This article has multiple issues. Please help improve it or discuss these issues on the talk page. (Learn how and when to remove these template messages) This article needs additional citations for verification. Please help improve this article by adding citations to reliable sources. Unsourced material may be challenged and removed.Find sources: "Amadeo Bordiga" – news · newspapers · books · scholar · JSTOR (April 2014) (Learn how and when to remove this template message) This article's use of external links may not follow Wikipedia's policies or guidelines. Please improve this article by removing excessive or inappropriate external links, and converting useful links where appropriate into footnote references. (December 2023) (Learn how and when to remove this template message) (Learn how and when to remove this template message)
Amadeo Bordiga
Bordiga in 1924
General Secretary Communist Party of Italy
In office
January 1921 – January 1924
Preceded byPosition established
Succeeded byAntonio Gramsci
Personal details
Born(1889-06-13)13 June 1889
Resina, Campania, Kingdom of Italy
Died23 July 1970(1970-07-23) (aged 81)
Formia, Lazio, Italy
Political partyItalian Socialist Party
Communist Party of Italy
International Communist Party

Amadeo Bordiga (13 June 1889 – 25 July 1970) was an Italian Marxist theorist, revolutionary socialist, founder of the Communist Party of Italy (PCI), member of the Communist International (Comintern) and later a leading figure of the International Communist Party. Bordiga was originally associated with the PCI, but he was expelled in 1930 after being accused of Trotskyism.

Bordiga is viewed as one of the most notable representatives of Left communism in Europe.


Family and early life

Bordiga was born at Resina in the province of Naples in 1889. His father, Oreste Bordiga, was an esteemed scholar of agricultural science, whose authority was especially recognized in regard to the centuries-old agricultural problems of Southern Italy. His mother, Zaira degli Amadei, was descended from an ancient Florentine family and his maternal grandfather Count Michele Amadei was a conspirator in the struggles of the Risorgimento. His paternal uncle, Giovanni Bordiga, another militant of the Risorgimento, was a mathematician and professor at the University of Padua. Bordiga's upbringing, while being thoroughly radical, was also of a highly scientific nature.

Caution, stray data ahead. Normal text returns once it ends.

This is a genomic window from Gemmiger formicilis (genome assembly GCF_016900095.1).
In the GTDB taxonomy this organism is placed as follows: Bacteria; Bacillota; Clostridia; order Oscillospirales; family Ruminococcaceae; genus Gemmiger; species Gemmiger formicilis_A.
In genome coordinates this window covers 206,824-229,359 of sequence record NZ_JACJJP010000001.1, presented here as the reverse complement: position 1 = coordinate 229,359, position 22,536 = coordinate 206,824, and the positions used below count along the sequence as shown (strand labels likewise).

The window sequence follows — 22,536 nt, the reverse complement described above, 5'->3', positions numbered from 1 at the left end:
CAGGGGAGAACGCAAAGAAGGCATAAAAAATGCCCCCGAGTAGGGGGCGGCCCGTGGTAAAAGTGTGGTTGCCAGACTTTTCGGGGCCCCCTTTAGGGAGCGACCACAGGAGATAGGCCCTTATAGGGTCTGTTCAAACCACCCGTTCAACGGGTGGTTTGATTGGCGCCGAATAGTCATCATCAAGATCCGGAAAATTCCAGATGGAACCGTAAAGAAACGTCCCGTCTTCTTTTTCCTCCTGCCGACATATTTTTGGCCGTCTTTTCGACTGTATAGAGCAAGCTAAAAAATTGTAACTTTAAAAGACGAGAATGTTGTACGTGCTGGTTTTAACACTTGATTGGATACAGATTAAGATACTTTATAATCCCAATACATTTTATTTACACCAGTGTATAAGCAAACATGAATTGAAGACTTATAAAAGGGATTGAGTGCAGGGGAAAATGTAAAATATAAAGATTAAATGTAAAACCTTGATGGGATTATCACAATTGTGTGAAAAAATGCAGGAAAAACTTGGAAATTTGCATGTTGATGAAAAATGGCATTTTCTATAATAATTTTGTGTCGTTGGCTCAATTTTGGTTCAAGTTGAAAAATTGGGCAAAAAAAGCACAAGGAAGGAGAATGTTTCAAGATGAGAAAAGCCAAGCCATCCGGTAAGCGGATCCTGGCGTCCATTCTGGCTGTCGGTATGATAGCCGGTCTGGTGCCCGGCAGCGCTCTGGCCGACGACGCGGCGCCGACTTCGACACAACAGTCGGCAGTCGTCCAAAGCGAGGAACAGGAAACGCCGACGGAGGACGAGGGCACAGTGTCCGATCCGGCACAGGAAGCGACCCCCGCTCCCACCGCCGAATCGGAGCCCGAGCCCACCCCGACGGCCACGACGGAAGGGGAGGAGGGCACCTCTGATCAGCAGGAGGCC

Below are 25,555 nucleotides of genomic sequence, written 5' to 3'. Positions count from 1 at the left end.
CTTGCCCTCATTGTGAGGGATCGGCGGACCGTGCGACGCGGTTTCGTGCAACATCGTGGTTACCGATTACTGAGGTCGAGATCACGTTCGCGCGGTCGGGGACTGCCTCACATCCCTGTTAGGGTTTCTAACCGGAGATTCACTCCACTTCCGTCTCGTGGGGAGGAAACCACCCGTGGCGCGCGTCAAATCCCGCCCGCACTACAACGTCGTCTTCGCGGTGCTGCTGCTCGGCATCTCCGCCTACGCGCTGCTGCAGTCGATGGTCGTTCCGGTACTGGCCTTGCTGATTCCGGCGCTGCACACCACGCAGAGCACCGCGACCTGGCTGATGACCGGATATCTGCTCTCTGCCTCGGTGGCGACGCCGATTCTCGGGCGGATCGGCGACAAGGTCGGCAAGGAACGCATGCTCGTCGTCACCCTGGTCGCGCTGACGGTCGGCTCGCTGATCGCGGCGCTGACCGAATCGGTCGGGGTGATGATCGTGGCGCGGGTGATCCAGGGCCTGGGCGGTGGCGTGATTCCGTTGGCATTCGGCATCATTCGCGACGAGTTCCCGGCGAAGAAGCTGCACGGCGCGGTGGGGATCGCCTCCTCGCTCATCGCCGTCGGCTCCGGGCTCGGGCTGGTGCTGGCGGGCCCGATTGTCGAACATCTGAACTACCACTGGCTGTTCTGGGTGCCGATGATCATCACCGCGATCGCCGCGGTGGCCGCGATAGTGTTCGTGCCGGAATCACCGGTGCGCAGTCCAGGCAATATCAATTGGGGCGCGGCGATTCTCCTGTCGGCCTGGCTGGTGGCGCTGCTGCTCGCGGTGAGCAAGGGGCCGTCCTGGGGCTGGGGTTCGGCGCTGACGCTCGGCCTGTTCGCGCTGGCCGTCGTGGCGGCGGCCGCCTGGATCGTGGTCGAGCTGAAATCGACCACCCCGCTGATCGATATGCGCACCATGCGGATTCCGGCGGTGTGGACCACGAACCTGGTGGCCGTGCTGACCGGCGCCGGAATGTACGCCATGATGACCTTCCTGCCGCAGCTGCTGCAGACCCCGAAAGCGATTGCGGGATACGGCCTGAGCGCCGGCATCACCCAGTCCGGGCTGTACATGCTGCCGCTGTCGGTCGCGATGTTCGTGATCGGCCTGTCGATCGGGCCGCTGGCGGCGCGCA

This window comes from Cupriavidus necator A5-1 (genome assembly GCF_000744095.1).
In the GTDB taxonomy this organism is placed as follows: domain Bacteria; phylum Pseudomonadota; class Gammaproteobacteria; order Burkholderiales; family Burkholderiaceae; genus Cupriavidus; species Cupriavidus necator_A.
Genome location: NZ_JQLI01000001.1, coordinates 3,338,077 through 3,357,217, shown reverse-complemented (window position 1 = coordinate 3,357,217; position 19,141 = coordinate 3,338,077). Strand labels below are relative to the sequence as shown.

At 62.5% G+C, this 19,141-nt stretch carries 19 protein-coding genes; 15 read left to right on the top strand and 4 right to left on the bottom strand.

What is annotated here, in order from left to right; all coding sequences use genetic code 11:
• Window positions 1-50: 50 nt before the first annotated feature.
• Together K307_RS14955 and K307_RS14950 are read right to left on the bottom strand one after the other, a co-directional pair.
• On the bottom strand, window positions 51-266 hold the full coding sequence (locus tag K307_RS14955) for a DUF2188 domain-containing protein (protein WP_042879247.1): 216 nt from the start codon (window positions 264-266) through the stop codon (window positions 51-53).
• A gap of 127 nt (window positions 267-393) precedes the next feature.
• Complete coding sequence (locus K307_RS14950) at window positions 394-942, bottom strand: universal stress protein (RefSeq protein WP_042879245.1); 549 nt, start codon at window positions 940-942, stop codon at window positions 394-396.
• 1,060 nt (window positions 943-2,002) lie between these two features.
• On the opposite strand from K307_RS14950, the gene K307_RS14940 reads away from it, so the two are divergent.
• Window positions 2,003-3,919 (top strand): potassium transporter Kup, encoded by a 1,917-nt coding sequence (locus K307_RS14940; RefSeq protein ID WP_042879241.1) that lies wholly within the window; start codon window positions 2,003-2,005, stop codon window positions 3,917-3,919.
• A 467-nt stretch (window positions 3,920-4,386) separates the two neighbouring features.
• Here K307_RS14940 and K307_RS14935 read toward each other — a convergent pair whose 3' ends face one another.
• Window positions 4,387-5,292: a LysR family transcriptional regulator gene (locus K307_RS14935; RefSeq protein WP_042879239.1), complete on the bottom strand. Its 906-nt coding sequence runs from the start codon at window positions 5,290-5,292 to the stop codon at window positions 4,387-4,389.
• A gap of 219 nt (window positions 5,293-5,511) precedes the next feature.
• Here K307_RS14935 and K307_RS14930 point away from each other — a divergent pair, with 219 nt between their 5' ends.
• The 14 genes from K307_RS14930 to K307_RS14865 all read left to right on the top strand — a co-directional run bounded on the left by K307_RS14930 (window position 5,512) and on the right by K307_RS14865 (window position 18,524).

An opponent of the Italian colonial war in Libya, Bordiga was introduced to the Italian Socialist Party (PSI) by his high-school physics teacher in 1910. Bordiga eventually founded the Karl Marx Circle in 1912, where he would meet his first wife, Ortensia De Meo.

Bordiga graduated with a degree in engineering from University of Naples Federico II in 1912.

Personal life

Bordiga married Ortensia De Meo in 1914. They had two children, Alma and Oreste. Ortensia died in 1955, and Bordiga married Ortensia's sister, Antonietta De Meo ten years later in 1965.[1]

Political career

Italian Socialist Party

Within the newly founded Karl Marx Circle, Bordiga rejected a pedagogical approach to political work and developed a "theory of the Party", whereby the organization was meant to display non-immediate goals as a rally of similarly minded people and not necessarily a body of the working class. However, Bordiga was deeply opposed to representative democracy which he associated with bourgeois electoralism:

Thus if there is a complete negation of the theory of democratic action it is to be found in socialism (Il Socialista, 1914).

Therefore, Bordiga opposed the parliamentary faction of the PSI being autonomous from central control.